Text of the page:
Tropical features in Central America are almost always deadly, no matter the central pressure or storm classification. Nate is no exception. A fairly disorganized feature at this point, it has brought a copious amount of rainfall to Nicaragua, and at the latest update, it was reported to have led to the deaths of 20 people, thanks to flash flooding and mudslides.
The terrain in Central America abets those particular disasters, but Nate remains a fairly unbalanced Tropical Storm, and will still need to pass by the Yucatan before he can traverse the Gulf and find the resources to strengthen, though right now, it appears Nate will avoid a direct landfall over the peninsula.
As you can see with the NCAR spaghetti plots, there is a surprisingly good consensus, tracking Nate northward towards the Mississippi Delta. Importantly, this will keep New Orleans on the weaker, western side of the storm. Additionally, the feature will be moving fairly quickly, preventing any unmanageable rainfalls along the Gulf Coast.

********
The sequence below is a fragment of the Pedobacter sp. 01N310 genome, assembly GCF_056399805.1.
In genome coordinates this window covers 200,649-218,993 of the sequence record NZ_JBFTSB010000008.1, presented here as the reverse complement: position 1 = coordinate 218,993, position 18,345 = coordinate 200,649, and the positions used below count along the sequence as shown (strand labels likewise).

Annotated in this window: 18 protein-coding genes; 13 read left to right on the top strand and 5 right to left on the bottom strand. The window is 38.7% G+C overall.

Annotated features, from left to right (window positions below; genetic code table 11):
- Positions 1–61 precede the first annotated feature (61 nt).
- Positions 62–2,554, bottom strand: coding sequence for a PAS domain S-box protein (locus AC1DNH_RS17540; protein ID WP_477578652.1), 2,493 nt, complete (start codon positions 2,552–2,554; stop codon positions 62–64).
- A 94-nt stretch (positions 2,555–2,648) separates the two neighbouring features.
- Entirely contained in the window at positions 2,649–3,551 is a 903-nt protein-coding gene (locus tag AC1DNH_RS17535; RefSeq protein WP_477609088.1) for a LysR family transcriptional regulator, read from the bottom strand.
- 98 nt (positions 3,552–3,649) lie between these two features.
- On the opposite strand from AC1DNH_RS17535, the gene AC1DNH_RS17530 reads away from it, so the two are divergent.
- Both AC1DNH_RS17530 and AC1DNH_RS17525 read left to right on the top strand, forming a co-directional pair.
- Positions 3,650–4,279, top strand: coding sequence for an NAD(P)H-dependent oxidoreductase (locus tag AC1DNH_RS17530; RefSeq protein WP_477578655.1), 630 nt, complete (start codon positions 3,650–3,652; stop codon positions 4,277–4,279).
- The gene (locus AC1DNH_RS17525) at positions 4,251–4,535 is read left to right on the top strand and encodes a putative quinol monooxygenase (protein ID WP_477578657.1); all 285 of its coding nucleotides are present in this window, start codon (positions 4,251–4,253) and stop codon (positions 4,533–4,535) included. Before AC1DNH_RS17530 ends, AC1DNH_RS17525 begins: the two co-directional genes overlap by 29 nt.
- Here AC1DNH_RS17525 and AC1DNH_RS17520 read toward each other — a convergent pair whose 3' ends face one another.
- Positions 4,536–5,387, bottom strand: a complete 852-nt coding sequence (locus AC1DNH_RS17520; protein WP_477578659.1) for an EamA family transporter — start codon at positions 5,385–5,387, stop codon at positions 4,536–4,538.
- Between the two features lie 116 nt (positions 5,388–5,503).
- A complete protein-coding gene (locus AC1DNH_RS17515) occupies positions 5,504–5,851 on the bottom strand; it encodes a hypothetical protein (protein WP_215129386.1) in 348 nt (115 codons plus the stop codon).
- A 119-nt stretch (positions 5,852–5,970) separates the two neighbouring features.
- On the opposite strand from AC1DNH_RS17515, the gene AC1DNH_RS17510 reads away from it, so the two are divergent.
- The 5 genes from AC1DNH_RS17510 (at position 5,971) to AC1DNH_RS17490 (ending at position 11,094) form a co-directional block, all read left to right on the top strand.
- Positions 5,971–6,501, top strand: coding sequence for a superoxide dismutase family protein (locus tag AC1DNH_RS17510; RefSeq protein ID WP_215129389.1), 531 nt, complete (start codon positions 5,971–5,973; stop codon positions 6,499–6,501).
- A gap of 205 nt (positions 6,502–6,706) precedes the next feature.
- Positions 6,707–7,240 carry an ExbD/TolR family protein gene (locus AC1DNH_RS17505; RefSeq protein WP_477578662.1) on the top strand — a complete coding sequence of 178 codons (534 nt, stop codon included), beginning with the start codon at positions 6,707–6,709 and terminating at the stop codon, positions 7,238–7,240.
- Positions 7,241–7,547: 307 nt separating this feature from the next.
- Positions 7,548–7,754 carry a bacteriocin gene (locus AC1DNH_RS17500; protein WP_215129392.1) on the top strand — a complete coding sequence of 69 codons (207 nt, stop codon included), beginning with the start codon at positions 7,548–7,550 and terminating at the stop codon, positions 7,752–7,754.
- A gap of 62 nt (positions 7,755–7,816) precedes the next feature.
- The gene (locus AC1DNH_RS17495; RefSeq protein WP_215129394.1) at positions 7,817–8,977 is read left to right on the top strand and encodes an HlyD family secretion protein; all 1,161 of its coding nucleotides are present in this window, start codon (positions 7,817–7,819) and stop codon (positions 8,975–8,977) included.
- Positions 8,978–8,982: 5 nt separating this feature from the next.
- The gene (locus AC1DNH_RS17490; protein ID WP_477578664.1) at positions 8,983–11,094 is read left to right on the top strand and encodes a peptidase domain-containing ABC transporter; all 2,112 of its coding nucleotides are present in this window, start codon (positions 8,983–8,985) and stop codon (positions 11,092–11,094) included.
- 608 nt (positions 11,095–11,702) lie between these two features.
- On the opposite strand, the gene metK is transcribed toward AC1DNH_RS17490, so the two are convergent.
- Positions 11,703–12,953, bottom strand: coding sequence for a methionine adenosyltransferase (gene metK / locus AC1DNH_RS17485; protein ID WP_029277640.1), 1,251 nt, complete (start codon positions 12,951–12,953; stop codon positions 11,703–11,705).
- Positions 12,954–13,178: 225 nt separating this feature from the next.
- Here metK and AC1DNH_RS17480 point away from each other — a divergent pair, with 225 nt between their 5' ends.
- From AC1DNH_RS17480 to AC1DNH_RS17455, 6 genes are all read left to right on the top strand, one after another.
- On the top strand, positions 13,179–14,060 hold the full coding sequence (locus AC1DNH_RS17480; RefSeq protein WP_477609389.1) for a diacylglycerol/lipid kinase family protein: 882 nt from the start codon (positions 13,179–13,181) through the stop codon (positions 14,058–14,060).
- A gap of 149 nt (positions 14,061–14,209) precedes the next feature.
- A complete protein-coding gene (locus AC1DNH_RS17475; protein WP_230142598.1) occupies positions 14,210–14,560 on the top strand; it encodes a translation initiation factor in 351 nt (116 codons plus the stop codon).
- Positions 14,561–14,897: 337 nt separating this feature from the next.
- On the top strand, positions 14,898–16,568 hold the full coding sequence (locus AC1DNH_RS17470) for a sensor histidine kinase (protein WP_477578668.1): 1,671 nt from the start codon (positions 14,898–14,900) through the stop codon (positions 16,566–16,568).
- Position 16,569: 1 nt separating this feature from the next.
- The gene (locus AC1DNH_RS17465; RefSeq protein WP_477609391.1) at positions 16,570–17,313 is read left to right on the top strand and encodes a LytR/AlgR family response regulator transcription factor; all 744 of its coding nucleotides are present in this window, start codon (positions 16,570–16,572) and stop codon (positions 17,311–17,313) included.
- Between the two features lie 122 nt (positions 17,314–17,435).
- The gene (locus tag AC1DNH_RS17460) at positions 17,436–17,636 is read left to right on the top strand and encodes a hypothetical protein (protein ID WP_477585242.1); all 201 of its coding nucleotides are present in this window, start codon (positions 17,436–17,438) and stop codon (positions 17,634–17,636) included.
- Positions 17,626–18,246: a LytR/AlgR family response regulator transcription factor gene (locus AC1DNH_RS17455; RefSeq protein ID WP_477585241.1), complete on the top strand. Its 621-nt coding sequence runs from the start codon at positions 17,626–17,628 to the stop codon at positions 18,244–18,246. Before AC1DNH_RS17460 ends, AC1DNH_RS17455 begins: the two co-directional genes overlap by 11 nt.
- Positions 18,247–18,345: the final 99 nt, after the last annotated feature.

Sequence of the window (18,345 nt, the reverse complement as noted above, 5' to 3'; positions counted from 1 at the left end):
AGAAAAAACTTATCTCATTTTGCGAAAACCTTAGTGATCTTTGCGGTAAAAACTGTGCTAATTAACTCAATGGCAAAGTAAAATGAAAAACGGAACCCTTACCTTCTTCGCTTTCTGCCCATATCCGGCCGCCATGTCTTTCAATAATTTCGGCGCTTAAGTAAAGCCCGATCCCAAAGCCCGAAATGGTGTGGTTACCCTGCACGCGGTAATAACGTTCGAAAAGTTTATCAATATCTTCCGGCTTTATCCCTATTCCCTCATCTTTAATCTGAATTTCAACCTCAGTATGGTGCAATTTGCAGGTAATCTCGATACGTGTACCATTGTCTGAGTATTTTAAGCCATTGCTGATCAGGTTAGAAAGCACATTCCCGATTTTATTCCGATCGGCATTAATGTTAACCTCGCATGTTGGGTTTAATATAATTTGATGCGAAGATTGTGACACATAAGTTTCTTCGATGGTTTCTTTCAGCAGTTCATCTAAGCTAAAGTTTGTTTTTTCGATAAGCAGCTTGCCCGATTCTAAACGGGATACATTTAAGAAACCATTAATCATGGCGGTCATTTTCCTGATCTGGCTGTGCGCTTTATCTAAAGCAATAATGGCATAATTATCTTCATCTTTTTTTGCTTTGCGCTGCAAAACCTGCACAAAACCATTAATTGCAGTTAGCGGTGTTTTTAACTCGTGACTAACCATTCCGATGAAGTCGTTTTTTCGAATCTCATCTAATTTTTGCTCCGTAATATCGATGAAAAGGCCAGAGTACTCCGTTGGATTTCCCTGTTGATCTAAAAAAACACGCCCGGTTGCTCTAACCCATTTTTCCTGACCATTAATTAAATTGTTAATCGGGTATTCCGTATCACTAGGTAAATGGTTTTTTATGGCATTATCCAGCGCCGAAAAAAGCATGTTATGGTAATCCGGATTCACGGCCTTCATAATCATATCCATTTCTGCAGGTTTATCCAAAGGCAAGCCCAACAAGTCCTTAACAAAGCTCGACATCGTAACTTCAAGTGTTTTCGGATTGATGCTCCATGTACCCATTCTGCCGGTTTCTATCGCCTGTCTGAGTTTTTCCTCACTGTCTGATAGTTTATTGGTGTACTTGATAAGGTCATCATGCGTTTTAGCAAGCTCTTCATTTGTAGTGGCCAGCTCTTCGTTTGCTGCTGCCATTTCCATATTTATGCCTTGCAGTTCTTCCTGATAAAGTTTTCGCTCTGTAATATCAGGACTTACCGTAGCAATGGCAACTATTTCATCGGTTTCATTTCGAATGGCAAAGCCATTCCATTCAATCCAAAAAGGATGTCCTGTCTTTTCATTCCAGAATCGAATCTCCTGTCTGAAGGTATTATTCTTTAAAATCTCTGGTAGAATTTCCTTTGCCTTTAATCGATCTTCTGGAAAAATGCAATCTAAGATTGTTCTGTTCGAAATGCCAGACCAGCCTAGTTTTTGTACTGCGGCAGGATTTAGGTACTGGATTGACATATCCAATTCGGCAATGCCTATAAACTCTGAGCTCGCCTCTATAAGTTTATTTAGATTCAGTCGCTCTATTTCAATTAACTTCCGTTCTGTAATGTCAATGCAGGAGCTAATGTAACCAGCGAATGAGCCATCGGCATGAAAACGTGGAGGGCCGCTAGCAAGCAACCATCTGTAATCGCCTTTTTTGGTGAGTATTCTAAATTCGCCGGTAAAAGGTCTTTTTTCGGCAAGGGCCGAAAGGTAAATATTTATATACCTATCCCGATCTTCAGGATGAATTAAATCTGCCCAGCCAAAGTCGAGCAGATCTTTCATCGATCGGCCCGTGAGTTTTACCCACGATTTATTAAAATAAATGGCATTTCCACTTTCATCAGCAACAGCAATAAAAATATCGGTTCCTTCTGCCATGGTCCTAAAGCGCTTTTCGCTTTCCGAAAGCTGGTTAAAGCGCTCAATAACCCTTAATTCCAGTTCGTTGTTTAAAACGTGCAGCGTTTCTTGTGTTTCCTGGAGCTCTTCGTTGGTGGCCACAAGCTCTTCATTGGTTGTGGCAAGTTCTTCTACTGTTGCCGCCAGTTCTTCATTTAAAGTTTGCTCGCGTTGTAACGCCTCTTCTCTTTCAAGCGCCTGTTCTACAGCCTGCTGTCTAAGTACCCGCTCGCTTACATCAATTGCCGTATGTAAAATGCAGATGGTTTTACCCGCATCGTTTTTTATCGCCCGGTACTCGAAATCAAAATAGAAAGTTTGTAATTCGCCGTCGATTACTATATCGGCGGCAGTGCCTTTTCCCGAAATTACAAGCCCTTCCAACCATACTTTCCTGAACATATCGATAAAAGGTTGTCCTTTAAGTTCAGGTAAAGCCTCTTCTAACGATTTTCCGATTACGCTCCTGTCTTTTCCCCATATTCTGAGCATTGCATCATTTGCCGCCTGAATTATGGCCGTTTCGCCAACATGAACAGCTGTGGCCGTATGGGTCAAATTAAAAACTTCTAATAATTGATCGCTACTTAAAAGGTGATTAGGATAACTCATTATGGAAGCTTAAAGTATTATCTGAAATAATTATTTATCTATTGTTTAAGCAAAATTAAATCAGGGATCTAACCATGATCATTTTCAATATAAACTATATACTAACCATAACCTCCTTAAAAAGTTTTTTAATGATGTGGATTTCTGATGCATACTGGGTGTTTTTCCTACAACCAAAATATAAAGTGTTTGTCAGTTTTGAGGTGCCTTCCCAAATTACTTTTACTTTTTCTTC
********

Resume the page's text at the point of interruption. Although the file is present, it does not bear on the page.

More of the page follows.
The NHC is forecasting for Nate to become a hurricane not long before his landfall, but that is certainly a worst case scenario, given the general model consensus.
There are a select few models that have Nate reaching hurricane status, but the majority pin him as a strong tropical storm. They can be dangerous in their own right, but this isn’t going to be a repeat of the three major hurricanes that moved through the US and Caribbean earlier this hurricane season.